Posted November 23, 2018
We don’t want to go too far down this road, but you should be aware of this option. It is usually reserved for highly compensated employees such as executives who can set aside more money, and it might allow a non-qualified deferral to help a qualified plan, such as a 401k plan, to conform to plan testing. 401k plans with profit sharing and defined benefits pension piggybacks usually eliminate the need for this.
There are all kinds of exotic stuff out there. Be careful. If it sounds too good to be true, check it out. Do your research. Talk to us. Yes, there are several legitimate yet exotic plans out there. A lot of them use life insurance as the vehicle. Life insurance has many unknowns and can prove difficult to tease out the problems or issues. With life insurance there must be an insurable interest by the policy owner, and some of the life insurance-based plans cannot be used in a pass-through entity such as S corporations and disregarded entities such as single-member LLCs.
Here are some things that might be a good fit for you and your business-
Self-Directed 401k Plans
Self-directed 401k plans allow you to invest into non-traditional investments such as rentals, other businesses, etc. This is very similar to self-directed IRAs. However, similarly to self-directed IRAs, self-directed 401k plans have several pitfalls such as unrelated business taxable income (UBTI) and unrelated debt financed income (UDFI).
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You can also review our previous chapters. Be careful with self-directed IRAs and 401k plans. Not always a bad thing, but being unaware can leave you with expensive lessons.
Employee Stock Ownership Plans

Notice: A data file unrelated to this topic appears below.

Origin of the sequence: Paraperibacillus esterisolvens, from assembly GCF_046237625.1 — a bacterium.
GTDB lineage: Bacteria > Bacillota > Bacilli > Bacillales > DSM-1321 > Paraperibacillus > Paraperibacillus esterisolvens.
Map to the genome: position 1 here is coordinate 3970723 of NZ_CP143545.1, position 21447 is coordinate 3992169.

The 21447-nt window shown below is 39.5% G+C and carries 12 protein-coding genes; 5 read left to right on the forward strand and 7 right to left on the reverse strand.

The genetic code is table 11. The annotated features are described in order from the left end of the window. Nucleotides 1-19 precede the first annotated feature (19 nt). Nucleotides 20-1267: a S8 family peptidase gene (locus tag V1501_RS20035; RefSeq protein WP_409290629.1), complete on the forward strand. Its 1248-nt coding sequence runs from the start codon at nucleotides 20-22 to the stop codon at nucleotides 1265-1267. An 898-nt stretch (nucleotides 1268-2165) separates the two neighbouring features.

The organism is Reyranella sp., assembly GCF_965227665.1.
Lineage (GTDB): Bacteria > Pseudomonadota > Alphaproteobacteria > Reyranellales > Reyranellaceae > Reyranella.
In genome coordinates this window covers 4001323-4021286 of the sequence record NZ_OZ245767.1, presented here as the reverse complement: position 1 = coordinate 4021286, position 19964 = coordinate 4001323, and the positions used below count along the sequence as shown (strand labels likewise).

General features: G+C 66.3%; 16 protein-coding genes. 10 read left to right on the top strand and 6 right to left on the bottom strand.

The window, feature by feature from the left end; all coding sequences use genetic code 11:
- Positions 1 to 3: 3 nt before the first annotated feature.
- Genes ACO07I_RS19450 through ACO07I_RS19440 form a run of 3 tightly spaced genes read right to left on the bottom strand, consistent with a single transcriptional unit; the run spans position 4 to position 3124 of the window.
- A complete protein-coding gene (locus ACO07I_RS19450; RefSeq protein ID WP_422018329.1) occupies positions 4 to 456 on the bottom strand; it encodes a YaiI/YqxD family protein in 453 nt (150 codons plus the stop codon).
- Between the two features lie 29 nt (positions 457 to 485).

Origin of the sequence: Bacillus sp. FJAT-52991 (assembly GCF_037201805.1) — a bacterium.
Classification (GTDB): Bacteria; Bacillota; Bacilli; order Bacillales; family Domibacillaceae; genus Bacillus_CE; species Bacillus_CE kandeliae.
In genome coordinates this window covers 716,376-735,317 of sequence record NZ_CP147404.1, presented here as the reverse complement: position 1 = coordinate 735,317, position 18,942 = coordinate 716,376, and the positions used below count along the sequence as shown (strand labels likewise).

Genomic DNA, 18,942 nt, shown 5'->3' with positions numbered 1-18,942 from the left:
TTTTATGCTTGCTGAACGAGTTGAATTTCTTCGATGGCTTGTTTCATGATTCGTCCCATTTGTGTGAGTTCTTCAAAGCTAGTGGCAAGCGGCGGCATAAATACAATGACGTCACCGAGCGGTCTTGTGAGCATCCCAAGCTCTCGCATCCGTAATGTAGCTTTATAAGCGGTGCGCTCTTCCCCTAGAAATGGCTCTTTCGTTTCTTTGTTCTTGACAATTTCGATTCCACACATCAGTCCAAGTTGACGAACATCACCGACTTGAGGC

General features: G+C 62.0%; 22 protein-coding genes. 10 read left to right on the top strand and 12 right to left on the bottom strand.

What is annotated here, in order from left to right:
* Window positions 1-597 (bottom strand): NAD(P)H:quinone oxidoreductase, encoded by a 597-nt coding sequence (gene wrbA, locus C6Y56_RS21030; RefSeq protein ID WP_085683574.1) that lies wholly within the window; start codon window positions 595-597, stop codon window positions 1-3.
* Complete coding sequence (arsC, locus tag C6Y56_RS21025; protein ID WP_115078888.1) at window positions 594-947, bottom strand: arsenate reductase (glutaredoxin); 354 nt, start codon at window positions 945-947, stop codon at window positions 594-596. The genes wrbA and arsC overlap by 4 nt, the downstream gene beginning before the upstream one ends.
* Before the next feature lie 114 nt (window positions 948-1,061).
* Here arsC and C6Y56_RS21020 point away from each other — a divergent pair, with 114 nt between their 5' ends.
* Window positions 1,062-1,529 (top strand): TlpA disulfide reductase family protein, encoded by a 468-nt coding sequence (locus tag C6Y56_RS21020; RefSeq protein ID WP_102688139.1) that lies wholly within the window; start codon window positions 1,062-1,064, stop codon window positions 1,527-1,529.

You can also set up an employee stock ownership plan (ESOP) where employees can purchase business stock over time, and the stock is held in trust. A cool feature is the tax deferral of this system- the employee-owned portion of the business profit’s is added to the ESOP’s overall asset balance, and is only taxed when the employee makes withdrawals similar to an IRA. Check out the National Center of Employee Ownership here-
Internal Revenue Code Section 79 offers huge deductions of policy premiums and instant tax savings. A Section 79 plan is where life insurance is offered as a group policy, but employees are able to obtain more benefits that are taxable as income. But, there is cash value to the policies that allow for borrowing in the future. There is one inherit problem- when a life insurance policy for a business under ten employees is underwritten, no medical exam is necessary which means the policy has high risk. And to balance that, the policy will have poor cash accumulation. Short-term gains, potentially long-term failures. Are all Section 79 plans bad? No. Just do your homework and ask those pointed questions.
Captive Insurance Company
If you have high property and casualty insurance needs, you can create another corporation that is essentially in the insurance business by collecting premiums from your primary business and investing those premiums into quality investments. The primary business gets a tax deduction since insurance premiums are an expense, and if the premiums are less than $1.2 million per year, the captive insurance company only has to pay taxes on the investment income. The captive insurance company might also be able to take out a key-person life insurance policy as well. As you can imagine, there a bunch of hoops to jump through and lots of due diligence, but a captive insurance company might prove worthwhile.
Controlled Executive Benefits and Endorsement Split-Dollar
These programs are similar in the sense that life insurance is used to retain key employees by controlling the access to the cash value. The tax deferral or tax savings might not be available with type of arrangement, and depending on how it is setup, the payout to the beneficiary might be taxable as well. This is very complicated, and your garden variety financial planner might not be comfortable with these. Your best bet is to speak directly to an advisor who works for a life insurance business such as Transamerica, Northwestern Mutual, New York Life, etc. Or at the very least get a second opinion.
Again, do you homework and ask around before jumping into a life insurance-based product. They have their place, and they can provide huge tax savings especially during high marginal rate tax years. But not all products and plans are the same.
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